Chris Quinn, the new president and CEO of the Harrisonburg-Rockingham Chamber of Commerce, is on a listening tour as he begins his leadership of the local business advocacy organization. He is pictured here inside the chamber’s Harrisonburg office Sunday.
The new president and CEO of the Harrisonburg-Rockingham Chamber of Commerce wants you to think of one word when the local business advocacy group comes to mind: engagement.
Chris Quinn, 44, took the helm of the local chamber from longtime leader Frank Tamberrino, who retired after leading the group for 11 years. Quinn took over in late April and arrived to the area in late May.
One of the first things on Quinn’s to-do list is a listening tour, which is underway.
“I want to hear what people have to say,” he said. “What do you like? What do you dislike? What are some things you want us to do differently?”
He said that’s the first part of his “open door policy.”
“For me, being the new guy, a good starting point is to get out there and see what other issues are out there and we can get involved in,” Quinn said. “We’re looking to be is having our fingers in as many things as possible.”
Some of those include things often not immediately considered when talking about economic development, such as housing affordability and school quality.
“There are things that could pop up that maybe we’re not thinking about that we should focus on or there’s two issues that we thought weren’t related but they actually are,” Quinn said.
He said the chamber’s members and priorities are not a monolith and sometimes are in direct conflict with one another.
“We should be a convener and be able to bring everybody to the table,” Quinn said.
There is a spirit of cooperation in the Valley that is not found everywhere, according to Quinn.
“For me, no matter what the issue is, if you follow the trail back it’s a business issue — quality of life, workforce,” he said. “We want a great business environment, but we also want everybody that’s living here to love living here.”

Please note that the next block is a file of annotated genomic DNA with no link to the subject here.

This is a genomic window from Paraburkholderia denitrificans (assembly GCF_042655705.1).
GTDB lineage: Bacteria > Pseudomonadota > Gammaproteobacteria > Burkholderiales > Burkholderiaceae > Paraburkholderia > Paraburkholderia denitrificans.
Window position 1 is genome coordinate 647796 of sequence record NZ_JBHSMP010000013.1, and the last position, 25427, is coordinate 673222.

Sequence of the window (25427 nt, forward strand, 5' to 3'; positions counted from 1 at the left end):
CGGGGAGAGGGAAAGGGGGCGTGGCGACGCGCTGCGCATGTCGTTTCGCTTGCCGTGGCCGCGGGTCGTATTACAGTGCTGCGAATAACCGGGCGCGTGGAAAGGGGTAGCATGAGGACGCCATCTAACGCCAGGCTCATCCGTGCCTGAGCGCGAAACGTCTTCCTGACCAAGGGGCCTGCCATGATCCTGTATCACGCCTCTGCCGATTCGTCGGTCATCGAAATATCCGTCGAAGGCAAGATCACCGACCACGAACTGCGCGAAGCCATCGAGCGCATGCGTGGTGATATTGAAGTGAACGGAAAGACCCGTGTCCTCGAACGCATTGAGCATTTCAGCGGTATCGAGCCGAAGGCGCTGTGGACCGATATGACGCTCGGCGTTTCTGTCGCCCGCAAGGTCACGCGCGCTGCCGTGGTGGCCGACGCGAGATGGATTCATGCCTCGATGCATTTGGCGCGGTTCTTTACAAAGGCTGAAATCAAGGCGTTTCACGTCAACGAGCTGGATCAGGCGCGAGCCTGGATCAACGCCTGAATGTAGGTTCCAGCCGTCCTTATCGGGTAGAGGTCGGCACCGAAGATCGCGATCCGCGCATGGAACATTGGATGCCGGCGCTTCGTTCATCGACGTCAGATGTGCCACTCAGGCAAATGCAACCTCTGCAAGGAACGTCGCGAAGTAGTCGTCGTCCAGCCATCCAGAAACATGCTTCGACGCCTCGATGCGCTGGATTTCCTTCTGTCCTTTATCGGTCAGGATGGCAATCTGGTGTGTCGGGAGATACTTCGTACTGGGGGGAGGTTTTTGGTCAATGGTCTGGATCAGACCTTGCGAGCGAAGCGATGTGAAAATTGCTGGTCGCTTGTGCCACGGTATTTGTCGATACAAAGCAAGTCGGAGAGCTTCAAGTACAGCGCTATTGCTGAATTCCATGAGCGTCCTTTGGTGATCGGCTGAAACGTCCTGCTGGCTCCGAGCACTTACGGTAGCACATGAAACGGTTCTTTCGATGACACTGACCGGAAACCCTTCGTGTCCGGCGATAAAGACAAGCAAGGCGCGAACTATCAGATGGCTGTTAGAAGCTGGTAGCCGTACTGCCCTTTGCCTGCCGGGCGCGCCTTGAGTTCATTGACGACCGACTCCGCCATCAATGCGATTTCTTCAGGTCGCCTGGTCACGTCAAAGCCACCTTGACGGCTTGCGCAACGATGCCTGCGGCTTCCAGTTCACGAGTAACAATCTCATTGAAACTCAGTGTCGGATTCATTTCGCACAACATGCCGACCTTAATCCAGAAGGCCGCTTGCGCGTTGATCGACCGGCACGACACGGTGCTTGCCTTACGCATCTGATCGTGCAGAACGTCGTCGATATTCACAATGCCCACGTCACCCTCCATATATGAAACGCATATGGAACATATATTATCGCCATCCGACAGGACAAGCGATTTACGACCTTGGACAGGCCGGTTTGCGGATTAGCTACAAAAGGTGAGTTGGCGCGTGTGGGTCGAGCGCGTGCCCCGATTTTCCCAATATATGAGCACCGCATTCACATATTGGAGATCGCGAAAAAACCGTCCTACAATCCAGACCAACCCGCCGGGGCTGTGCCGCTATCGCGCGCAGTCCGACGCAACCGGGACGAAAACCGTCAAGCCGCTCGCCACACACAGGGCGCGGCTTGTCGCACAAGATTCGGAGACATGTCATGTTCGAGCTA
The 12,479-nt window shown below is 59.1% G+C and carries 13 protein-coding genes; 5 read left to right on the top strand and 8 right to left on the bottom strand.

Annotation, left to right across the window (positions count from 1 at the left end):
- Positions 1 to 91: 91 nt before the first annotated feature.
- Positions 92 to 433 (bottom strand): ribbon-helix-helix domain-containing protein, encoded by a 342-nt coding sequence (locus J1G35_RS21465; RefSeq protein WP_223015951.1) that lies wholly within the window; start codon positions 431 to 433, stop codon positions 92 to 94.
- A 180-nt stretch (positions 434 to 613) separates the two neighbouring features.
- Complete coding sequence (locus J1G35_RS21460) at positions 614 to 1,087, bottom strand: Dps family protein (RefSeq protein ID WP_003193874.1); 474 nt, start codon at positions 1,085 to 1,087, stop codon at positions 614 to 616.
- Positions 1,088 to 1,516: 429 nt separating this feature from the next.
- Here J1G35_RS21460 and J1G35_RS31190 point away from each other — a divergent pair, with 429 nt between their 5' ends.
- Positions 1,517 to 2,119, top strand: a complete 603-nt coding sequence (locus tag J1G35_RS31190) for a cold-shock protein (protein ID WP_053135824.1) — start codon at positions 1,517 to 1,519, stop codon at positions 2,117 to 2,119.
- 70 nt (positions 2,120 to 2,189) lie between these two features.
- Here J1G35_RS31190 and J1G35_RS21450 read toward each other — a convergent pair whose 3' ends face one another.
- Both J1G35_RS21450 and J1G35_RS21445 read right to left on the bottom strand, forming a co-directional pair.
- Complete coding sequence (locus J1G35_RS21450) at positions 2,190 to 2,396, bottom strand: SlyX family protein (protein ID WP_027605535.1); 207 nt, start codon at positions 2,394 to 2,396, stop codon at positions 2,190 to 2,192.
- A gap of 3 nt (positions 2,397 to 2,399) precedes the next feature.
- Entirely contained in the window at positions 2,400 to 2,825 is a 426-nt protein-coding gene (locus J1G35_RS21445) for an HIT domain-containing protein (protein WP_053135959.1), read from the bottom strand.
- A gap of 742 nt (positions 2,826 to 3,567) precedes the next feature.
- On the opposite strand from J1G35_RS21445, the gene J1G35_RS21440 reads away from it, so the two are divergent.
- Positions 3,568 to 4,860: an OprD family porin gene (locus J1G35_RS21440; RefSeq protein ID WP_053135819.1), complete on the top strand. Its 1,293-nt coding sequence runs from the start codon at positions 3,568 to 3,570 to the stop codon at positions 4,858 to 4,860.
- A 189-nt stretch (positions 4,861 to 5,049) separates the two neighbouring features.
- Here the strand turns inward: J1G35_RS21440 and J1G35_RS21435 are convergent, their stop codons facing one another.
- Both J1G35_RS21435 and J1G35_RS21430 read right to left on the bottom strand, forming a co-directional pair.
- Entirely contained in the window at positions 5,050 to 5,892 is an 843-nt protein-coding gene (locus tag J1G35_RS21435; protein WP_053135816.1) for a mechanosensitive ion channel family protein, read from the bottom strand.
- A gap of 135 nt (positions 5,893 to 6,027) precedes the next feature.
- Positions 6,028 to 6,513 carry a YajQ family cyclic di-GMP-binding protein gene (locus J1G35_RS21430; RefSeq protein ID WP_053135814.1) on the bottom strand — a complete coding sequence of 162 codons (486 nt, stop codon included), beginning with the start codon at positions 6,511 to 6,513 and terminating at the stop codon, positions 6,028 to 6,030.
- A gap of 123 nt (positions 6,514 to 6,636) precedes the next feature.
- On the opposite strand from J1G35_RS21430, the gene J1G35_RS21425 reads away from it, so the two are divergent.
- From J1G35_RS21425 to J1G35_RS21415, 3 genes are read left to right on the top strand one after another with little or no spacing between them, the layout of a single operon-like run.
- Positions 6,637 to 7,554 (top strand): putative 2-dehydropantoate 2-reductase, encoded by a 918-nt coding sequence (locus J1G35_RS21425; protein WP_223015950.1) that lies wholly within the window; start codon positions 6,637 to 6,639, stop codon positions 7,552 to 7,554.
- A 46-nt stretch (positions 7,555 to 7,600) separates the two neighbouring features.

Quinn has lived and worked on the East Coast in trade groups and the halls of government.
One of his first jobs was in the evenings for Massachusetts Republican and then-Senate Minority Leader Brian Lees while he worked to get a master’s in political science from Suffolk University. Quinn had previously graduated from the University of South Carolina, where he also studied political science.
He then worked in various trade associations and government affairs groups in Washington, D.C.
“I wore a bunch of different hats — membership, conferences, government affairs,” Quinn said. “And then after a bunch of years in D.C., I saw there was an opening down in the Jacksonville Chamber of Commerce.”
That job was to start up the chamber’s government affairs operation and is what Quinn has worked on for the past near decade.
But he said he felt called back to membership-oriented work, and that’s how he found the opening at the Harrisonburg-Rockingham Chamber of Commerce.
His wife and two children are still at their home in Florida, but will be moving up before the next school year starts.
And for his role at the chamber, Quinn sees nuance in the way the group will advocate for its members and the community regionally, in the Richmond statehouse and to federal representatives.
“Not everyone’s going to agree on everything, and that’s OK,” Quinn said.
He said letting people know and understand where the chamber is coming from helps keep groups on the same page. So though there may be divergence on one issue, the connection is still open for another where the chamber and another group may be in full agreement of a solution, Quinn said.
“I want people to say, ‘That’s our and that’s my chamber,’” he said. “And we’re representing everybody.”